There is not simply some new future, a new standard, or a new design specification that will solve coastal adaptation. We will need to continually adjust throughout the century and beyond as the sea encroaches and weather patterns shift. Such changes necessarily will be both anticipatory and reactive and will have to occur at all scales. New policies and approaches will have to integrate our physical and our social systems just as we will have to view water and land as an integrated system. And perhaps most vexingly along the coast, we will need to build more green and gray infrastructure than we’ve ever built, faster than we’ve ever built it, and better than we’ve ever built it if we hope to sustain coastal communities and economies.

Scientists have made enormous progress over the last couple decades in identifying climate impacts, downscaling them for local decision making, developing risk assessment methodologies, and identifying vulnerabilities. Economists have produced many estimates of the costs of climate impacts and the costs of adaptation. Local and state governments have written adaptation plans full of laundry lists of investments that could help improve resilience.

We have lots of plans, perhaps too many, and not enough political will. Moving from reports to implementation has been a challenge—one we aim to address.

The Messy Work of Real Adaptation

The necessary ideas for a new adaptation blueprint moving forward encompass several themes.

We Must Be Proactive.

The time to act is now. Institutions and social systems are slow to change. Buildings and infrastructure are long-lived investments. We must not waste any more time in making decisions for the future of coastal adaptation. By proactively addressing emerging concerns—be it saltwater intrusion into water systems, protecting coastal property, or cleaning up abandoned lots as the sea rises—we can lower overall costs and improve well-being. Yet anticipatory action has been difficult to motivate. Much climate adaptation to date has been done in a post-disaster context. And while rebuilding should be done more resiliently, a post-disaster focus can lead to a patchwork of responses without an overall strategy and can also lead to an underinvestment in adaptation and perceived competition for funding. Climate adaptation is more than disaster management and requires attention now, not just after the next big storm.

We May Never Be Done.

With no decrease yet in global emissions, climate impacts will no doubt continue to accelerate in the foreseeable future. This means that we must think about communities in an environment of constant change and consider how they can become more reactive and adaptable to flux. First, we must abandon our perceptions that coastal communities will be constant and continue to look the way they have in the past. This also requires designers and planners—as seen in a few of the chapters—to struggle with balancing the magnitude of change undertaken today with how soon investments must be made and decisions revisited. Economists must grapple with evaluating the cost-effectiveness of investments that simply buy time or have a limited life. Lawyers, developers, and investors need new systems to deal with the loss of coastal property and proactively manage competing rights and duties.

We Must Adapt Equitably.

There is a robust body of research that demonstrates how climate impacts are disproportionally hurting the world’s most vulnerable communities. As we write, the world is experiencing this in acute form during the COVID-19 pandemic. It is imperative that we prioritize equitable resilience and climate adaptation that is inclusive, empowering, and assists those most in need. As the contributors note, public dollars need to be distributed equitably to communities, plans and investments must help everyone, and all members of a community must have a voice in the process. By jointly considering equity alongside adaptation we can create communities where everyone is better prepared to meet threats and where adaptation objectives can synergize with broader social goals.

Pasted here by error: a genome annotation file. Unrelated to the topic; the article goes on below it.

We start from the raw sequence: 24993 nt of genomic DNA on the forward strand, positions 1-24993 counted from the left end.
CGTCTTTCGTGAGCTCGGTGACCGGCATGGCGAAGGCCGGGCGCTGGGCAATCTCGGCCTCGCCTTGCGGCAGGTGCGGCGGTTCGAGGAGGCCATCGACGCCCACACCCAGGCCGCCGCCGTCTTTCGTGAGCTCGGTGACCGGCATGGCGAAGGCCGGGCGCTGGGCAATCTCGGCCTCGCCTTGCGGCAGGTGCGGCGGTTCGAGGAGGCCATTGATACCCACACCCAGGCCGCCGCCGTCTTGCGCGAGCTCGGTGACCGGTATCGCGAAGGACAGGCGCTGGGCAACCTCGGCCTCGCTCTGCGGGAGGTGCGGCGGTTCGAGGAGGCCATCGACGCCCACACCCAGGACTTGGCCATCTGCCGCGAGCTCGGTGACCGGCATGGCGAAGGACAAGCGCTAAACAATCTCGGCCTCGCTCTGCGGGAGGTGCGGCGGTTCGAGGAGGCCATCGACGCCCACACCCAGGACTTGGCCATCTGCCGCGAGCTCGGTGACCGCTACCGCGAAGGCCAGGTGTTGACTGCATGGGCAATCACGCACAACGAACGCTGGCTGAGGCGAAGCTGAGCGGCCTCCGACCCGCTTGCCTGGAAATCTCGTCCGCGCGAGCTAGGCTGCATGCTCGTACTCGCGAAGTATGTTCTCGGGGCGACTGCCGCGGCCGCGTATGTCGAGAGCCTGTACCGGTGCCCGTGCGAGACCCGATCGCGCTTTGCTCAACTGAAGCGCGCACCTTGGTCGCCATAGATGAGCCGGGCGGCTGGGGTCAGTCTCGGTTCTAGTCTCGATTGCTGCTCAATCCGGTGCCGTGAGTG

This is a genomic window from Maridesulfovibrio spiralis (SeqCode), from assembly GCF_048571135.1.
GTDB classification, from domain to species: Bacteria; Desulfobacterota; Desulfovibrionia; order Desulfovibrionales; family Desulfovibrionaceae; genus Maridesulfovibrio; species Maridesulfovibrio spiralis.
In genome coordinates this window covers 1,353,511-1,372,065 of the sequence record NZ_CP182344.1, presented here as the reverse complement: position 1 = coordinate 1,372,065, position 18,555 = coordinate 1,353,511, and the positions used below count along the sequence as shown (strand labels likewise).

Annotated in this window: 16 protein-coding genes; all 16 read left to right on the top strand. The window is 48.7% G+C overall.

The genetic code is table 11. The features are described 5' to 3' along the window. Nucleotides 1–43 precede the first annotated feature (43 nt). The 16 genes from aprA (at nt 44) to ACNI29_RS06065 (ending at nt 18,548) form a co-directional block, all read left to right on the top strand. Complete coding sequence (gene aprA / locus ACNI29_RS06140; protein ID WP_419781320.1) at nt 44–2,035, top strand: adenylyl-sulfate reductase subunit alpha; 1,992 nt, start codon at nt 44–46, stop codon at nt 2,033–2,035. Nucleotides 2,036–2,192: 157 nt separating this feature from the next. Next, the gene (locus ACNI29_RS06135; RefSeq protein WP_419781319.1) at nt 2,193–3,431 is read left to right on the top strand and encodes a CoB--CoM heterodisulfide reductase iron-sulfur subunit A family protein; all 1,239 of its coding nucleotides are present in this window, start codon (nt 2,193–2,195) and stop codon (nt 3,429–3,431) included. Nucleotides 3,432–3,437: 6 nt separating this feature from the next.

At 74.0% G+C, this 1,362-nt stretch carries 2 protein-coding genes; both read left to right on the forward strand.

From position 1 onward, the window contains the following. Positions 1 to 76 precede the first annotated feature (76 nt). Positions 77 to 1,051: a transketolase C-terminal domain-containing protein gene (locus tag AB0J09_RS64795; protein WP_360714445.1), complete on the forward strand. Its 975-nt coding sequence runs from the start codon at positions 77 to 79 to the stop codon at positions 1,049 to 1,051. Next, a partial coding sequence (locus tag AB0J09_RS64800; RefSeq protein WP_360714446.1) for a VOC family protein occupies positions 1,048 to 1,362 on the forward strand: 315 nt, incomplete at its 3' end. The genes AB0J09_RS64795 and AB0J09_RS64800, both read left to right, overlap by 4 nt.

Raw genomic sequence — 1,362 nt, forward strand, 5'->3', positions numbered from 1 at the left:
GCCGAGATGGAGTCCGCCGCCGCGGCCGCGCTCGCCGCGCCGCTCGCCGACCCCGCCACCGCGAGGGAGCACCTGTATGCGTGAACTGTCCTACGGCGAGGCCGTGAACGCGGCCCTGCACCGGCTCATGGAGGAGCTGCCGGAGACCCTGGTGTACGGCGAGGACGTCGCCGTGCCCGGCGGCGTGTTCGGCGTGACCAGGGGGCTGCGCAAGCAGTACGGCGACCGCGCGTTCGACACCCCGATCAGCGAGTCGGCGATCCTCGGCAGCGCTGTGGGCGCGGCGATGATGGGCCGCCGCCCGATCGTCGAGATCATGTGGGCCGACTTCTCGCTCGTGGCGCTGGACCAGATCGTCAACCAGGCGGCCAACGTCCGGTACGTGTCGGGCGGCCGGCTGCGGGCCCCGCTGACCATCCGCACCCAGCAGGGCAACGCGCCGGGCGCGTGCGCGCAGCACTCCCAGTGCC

We Cannot Adapt Structure-by-Structure or Department-by-Department.

The time has come for a more systematic type of transformational adaptation to meet the growing threats facing our coastal communities. Doing so requires moving away from a design and development philosophy focused on individual structures and toward comprehensive and integrated projects. This requires deeper collaboration and coordination. Truly breaking down siloed departments and building bridges across sectors is not easy work. It takes leaders and committed doers at all scales, but it is what will drive success.

We Have the Tools We Need but We Must at Times Reimagine Them.

We have the existing structures and approaches in place, but we must at times use them in new ways or restructure them for new tasks. These include how to use existing public funding vehicles, redesign zoning, and rethink bonding to support environmental projects, evolve our insurance systems, and repair and repurpose abandoned property and coastal lands. Adapting to climate change requires adapting our institutions but does not require new inventions from whole cloth. We should see this as an indication that we are already poised to begin the work of sustained climate adaptation.

The Future Is Ours

While any understanding of the climate change scientific literature paints a grim picture of our future, there is hope— not for a utopian future, but for a better one than we’re currently on track to realize. Adaptation, when done carefully and when supported by all stakeholders, can offer protection and revitalize our coastal economies, reconnect cities with nature, and reestablish equitable and just economies. But there is also the long shadow that all of the hard work to transform our way of doing things could fail. We will always have doubts about our efficacy in times of crisis: Did we not mobilize enough resources? Will the poorest and most vulnerable be abandoned when times get the toughest? Were coastal ecosystems not given enough attention in the race to save private property? We can get there when we all work together and point ourselves toward a more equitable, resilient future.

From A Blueprint for Coastal Adaptation: Uniting Design, Economics, and Policy, edited by Carolyn Kousky, Billy Fleming, and Alan Berger. Reproduced by permission of Island Press, Washington, D.C. Copyright © 2021